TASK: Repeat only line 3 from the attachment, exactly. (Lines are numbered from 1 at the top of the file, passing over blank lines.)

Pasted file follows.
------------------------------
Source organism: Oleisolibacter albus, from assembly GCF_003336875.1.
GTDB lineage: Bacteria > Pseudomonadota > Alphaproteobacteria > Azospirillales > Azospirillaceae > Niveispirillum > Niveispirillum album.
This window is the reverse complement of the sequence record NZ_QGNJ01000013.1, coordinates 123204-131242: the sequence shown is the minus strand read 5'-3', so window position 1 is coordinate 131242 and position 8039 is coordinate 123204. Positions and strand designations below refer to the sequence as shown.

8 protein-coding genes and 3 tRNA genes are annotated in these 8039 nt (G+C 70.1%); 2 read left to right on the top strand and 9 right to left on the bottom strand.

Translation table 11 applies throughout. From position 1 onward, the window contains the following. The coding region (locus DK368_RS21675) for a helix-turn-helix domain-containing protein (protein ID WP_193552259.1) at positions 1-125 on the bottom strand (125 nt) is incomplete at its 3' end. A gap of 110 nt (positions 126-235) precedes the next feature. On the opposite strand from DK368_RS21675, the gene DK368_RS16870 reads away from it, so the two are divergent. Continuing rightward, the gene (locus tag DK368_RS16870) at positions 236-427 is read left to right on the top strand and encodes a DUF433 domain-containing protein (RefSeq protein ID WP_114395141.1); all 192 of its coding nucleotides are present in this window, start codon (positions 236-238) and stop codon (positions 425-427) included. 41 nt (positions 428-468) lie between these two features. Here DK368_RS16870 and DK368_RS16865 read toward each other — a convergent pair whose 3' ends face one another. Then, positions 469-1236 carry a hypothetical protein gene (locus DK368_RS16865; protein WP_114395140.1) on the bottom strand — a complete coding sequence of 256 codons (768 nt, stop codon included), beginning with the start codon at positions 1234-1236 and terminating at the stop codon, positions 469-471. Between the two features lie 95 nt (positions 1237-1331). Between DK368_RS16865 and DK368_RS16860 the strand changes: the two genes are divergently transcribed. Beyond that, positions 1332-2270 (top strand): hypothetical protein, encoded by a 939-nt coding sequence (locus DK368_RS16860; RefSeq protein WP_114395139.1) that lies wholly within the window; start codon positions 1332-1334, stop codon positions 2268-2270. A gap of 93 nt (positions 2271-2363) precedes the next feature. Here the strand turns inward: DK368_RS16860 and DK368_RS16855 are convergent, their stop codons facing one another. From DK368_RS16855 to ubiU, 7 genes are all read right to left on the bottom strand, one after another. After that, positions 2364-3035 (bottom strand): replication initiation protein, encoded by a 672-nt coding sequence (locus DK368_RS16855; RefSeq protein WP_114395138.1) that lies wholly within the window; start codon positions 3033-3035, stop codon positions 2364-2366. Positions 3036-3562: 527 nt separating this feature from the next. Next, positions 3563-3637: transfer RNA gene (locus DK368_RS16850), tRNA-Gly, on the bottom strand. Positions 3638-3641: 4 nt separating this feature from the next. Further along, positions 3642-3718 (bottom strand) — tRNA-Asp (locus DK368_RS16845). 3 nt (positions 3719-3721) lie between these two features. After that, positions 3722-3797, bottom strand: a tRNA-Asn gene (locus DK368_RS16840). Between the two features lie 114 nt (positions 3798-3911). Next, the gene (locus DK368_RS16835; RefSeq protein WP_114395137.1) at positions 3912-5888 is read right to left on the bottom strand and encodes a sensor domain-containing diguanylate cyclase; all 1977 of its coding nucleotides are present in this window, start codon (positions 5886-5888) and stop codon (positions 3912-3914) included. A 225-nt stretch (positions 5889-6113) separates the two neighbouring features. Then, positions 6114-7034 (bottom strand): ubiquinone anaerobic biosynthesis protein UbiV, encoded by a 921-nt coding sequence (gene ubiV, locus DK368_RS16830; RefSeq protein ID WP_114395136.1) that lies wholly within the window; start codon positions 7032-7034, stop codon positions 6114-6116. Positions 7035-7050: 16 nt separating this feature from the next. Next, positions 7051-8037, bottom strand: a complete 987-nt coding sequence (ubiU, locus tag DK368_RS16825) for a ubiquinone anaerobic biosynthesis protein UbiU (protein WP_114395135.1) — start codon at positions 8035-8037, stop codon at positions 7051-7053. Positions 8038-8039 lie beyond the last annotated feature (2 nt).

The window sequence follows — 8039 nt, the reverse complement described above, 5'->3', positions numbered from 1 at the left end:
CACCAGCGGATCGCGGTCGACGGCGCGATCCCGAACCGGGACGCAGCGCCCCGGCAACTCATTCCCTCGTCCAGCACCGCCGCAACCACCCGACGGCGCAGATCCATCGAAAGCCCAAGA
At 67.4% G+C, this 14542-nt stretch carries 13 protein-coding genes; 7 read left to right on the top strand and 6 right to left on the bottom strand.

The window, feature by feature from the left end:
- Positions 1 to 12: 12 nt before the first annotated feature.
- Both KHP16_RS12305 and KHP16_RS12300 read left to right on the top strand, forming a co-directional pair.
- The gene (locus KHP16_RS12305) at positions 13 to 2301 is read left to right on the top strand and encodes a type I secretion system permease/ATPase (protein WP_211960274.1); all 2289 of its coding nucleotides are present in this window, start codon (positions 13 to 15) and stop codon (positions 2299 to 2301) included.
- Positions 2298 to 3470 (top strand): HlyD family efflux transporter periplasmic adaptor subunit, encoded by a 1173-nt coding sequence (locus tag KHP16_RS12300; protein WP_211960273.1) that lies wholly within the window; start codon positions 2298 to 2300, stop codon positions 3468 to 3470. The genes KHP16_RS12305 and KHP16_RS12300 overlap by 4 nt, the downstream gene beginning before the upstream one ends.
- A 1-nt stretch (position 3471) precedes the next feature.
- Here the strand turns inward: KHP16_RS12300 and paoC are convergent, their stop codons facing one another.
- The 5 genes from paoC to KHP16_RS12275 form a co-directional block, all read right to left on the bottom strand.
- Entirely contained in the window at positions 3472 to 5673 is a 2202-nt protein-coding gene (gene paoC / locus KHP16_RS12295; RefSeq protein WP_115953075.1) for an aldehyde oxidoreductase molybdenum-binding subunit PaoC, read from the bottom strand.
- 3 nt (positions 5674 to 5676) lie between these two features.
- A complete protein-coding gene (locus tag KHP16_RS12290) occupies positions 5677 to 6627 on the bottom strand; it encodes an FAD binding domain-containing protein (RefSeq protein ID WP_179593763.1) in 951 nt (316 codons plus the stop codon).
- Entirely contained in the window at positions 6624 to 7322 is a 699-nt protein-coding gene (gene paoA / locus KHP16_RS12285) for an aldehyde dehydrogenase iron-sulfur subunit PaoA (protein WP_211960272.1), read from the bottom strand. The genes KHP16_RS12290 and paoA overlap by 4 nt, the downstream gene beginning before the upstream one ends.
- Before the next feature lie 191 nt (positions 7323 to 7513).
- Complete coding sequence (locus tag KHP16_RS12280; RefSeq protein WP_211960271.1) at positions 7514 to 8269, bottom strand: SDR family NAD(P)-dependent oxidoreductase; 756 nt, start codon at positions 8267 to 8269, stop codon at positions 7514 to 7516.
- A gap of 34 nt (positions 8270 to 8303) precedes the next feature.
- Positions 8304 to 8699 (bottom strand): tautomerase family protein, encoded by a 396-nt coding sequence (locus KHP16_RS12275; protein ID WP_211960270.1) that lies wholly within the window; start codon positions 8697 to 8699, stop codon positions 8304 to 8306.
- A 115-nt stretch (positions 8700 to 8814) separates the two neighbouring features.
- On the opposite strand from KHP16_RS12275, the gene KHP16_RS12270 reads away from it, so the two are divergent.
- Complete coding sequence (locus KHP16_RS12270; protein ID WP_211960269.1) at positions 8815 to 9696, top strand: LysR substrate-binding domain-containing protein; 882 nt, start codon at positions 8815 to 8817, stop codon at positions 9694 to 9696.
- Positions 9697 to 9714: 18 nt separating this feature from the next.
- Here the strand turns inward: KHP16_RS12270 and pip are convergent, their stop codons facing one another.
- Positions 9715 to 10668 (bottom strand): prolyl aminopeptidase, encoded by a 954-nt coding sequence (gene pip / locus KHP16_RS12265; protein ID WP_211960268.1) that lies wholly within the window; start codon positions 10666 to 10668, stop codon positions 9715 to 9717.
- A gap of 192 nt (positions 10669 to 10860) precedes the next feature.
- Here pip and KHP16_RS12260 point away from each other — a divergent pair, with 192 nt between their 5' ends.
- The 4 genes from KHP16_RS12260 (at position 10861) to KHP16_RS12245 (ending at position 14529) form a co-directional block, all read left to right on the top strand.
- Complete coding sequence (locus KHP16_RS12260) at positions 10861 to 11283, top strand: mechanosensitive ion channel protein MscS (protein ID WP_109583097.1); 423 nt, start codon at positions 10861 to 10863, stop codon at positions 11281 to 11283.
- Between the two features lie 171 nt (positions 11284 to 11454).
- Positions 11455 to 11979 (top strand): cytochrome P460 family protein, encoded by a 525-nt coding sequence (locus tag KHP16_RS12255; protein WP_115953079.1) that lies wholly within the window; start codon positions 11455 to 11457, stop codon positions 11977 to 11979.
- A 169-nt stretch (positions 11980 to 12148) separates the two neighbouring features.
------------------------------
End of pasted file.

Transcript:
This window is the reverse complement of the sequence record NZ_QGNJ01000013.1, coordinates 123204-131242: the sequence shown is the minus strand read 5'-3', so window position 1 is coordinate 131242 and position 8039 is coordinate 123204. Positions and strand designations below refer to the sequence as shown.